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Reasons to Summarize a Story

Back cover = Blurb


Have you ever tried to summarize a favorite book/movie/TV show to a friend without spoiling the ending? Tough, huh? Welcome to the world of an author!!


My stories have ranged from 35 thousand words to almost 99 thousand words. Now imagine summarizing a story of that many words to about 150 words or to a single page! A challenge to be sure.


There are a couple of important products for an author to create through summarizing their story.


First off, let's discuss the "Blurb." Yes, that's a thing. You'll find it on the back cover of books. The purpose is to inspire interest in your book and entice a reader to spend their time and money on the story associated with the short blurb they just read. This is also why ratings and reviews help folks make that decision, but I digress.


There are multitudes of articles providing guidance on writing a blurb, but bottom line the author is in control. For my first three books, I wrote short and to the point blurbs. They were 67, 91, and 79 words in length. I got more verbose with my next three. They were 142, 149, and a whopping 175 words. I'd like to keep them no more than 150 words.


Another form of summarizing a story is a synopsis. These are used to interest a literary agent or publisher in your story. The major difference from the blurb, is you include the ending. Major characters are introduced, the action, perhaps the theme. Again there's guidance available to help you. This one can be longer—one or possibly two pages.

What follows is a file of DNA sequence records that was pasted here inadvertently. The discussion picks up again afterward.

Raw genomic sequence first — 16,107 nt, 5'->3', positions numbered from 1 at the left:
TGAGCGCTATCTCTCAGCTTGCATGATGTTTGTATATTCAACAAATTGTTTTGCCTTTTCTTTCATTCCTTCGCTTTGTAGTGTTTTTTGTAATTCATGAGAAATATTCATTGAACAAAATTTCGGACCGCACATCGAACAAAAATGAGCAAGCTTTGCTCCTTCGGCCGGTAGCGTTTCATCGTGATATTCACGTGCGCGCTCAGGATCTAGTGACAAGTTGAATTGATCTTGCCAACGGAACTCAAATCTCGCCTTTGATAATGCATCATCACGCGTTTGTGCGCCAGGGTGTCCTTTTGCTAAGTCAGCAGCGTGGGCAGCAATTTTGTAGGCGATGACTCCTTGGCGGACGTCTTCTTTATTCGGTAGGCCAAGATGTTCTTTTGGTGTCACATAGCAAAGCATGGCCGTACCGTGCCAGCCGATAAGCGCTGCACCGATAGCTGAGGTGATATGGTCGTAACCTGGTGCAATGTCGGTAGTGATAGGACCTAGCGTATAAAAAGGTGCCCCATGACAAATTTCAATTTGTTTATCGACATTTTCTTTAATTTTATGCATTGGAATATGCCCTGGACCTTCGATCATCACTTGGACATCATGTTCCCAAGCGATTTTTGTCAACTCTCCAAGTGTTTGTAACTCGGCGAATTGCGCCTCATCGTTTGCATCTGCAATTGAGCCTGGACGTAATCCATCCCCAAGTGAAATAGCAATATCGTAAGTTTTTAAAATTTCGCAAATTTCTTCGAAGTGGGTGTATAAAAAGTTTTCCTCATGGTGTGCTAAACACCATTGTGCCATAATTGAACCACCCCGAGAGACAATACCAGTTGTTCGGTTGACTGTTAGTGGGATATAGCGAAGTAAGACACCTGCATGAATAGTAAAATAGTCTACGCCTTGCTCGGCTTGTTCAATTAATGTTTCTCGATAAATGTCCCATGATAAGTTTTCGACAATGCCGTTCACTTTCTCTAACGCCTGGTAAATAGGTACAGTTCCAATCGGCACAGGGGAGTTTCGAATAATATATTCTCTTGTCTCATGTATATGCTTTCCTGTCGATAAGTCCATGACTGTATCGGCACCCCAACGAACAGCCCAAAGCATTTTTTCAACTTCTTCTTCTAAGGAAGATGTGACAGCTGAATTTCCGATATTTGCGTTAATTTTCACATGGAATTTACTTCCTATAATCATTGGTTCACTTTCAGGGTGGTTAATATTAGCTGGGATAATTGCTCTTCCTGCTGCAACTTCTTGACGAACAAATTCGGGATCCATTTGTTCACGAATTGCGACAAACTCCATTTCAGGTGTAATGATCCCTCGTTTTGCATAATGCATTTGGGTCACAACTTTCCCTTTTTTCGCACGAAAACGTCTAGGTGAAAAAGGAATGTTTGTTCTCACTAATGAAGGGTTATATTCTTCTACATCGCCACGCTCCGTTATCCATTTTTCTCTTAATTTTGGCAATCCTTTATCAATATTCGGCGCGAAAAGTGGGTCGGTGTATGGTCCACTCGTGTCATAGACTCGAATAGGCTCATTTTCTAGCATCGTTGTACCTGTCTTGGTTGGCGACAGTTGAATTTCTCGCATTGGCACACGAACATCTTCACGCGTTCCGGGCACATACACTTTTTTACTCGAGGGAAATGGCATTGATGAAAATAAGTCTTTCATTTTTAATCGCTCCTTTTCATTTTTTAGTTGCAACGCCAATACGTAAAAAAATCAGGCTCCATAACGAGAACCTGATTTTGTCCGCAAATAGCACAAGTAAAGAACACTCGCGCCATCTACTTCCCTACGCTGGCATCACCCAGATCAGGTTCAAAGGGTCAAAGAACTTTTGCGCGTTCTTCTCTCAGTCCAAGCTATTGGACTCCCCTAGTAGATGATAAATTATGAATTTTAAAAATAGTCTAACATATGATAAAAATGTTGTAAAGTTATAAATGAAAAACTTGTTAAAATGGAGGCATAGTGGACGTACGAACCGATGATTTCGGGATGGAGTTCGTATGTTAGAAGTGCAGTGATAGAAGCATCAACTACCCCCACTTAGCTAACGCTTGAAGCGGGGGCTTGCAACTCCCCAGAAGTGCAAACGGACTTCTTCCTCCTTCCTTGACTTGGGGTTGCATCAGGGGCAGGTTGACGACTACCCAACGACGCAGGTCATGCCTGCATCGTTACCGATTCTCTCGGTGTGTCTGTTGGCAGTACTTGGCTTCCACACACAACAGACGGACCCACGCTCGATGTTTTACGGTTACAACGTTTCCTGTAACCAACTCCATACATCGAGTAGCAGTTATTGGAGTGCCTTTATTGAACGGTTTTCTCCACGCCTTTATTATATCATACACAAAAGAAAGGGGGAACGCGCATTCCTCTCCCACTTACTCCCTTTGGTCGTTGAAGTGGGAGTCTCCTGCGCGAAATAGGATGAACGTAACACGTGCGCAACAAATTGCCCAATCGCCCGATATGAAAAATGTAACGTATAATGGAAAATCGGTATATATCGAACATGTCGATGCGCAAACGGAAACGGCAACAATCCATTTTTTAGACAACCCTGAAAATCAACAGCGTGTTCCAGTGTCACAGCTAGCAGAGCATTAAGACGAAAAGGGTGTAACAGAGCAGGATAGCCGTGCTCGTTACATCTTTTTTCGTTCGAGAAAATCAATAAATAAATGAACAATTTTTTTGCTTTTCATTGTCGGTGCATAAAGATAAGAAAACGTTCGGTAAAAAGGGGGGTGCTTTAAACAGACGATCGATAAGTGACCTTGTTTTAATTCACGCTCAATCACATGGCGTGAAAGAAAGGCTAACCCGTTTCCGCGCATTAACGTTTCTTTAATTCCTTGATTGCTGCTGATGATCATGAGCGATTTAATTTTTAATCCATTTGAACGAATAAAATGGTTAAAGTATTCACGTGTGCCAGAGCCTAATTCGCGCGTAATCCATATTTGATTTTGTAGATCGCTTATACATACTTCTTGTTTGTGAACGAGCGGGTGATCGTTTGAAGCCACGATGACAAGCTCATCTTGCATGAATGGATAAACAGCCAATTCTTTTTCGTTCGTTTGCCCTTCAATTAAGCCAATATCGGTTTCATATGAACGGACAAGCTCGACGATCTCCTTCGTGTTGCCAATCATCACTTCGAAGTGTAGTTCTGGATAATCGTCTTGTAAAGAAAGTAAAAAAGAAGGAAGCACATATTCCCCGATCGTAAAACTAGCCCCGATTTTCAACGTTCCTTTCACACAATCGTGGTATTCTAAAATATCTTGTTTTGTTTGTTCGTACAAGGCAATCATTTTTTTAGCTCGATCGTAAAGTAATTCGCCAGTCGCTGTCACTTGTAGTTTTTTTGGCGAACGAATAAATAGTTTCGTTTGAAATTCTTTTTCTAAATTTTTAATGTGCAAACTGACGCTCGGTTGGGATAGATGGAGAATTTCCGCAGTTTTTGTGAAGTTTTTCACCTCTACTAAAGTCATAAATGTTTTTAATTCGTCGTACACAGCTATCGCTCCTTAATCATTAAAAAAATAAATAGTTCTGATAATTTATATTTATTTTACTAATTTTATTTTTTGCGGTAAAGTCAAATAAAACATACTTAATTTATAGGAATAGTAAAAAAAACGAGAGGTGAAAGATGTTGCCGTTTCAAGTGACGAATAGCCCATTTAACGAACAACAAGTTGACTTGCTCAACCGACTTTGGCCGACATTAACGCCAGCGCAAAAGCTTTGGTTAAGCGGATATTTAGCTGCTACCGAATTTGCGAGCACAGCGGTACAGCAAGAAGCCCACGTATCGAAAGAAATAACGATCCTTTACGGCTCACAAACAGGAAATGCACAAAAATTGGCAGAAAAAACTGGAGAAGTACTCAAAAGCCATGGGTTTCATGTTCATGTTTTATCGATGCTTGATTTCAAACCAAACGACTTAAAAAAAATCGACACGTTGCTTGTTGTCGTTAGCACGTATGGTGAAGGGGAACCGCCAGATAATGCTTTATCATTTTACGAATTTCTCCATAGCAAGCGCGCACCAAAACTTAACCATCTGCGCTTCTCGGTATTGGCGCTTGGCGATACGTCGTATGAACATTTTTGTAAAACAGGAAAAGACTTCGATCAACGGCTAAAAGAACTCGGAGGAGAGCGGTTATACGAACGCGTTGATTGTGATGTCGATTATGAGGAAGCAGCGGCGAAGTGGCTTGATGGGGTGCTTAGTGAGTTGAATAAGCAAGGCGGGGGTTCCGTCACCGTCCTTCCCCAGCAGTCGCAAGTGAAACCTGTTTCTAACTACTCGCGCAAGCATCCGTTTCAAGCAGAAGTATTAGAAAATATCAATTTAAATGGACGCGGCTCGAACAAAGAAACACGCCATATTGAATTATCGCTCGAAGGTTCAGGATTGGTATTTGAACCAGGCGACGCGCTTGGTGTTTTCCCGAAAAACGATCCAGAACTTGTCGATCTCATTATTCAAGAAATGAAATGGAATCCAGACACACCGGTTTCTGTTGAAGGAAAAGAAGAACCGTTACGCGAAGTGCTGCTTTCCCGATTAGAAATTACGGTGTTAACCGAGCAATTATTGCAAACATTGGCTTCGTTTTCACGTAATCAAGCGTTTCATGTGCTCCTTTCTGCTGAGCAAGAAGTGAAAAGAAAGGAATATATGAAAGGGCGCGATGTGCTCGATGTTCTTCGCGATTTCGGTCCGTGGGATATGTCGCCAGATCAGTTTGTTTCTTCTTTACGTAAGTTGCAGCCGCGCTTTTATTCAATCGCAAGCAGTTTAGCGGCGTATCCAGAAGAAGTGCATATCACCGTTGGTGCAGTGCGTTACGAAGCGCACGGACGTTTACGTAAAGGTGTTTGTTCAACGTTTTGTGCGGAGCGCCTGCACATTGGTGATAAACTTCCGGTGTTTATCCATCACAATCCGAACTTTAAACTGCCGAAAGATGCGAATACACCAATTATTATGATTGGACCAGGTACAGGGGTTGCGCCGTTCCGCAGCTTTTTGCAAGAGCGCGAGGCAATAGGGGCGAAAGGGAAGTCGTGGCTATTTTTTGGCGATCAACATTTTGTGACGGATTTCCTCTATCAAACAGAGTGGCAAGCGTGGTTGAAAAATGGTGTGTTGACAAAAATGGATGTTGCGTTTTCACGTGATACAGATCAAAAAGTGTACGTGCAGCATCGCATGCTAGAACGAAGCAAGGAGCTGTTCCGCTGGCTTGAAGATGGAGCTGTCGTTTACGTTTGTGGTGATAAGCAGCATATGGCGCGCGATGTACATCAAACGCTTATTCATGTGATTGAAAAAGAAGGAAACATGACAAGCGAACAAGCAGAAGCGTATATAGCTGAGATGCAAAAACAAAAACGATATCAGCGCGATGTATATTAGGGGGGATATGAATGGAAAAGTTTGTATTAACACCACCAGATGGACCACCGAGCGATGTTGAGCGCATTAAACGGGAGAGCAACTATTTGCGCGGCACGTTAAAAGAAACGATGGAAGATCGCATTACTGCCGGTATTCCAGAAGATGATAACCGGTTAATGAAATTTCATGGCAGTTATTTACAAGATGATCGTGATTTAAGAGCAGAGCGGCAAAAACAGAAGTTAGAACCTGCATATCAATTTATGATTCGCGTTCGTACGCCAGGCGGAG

I participated in a challenge where the submission was a synopsis. If I remember right, we couldn't exceed 1,000 words. I finished mine at 821. It was strange to not write an actual short story. Although I may turn it into a short story for the fun of it and for my newsletter subscribers to enjoy.


Another form of summarizing is a one-minute elevator pitch. This would give me nightmares, so I won't go there.


 So there you have it, things we authors do besides write stories.


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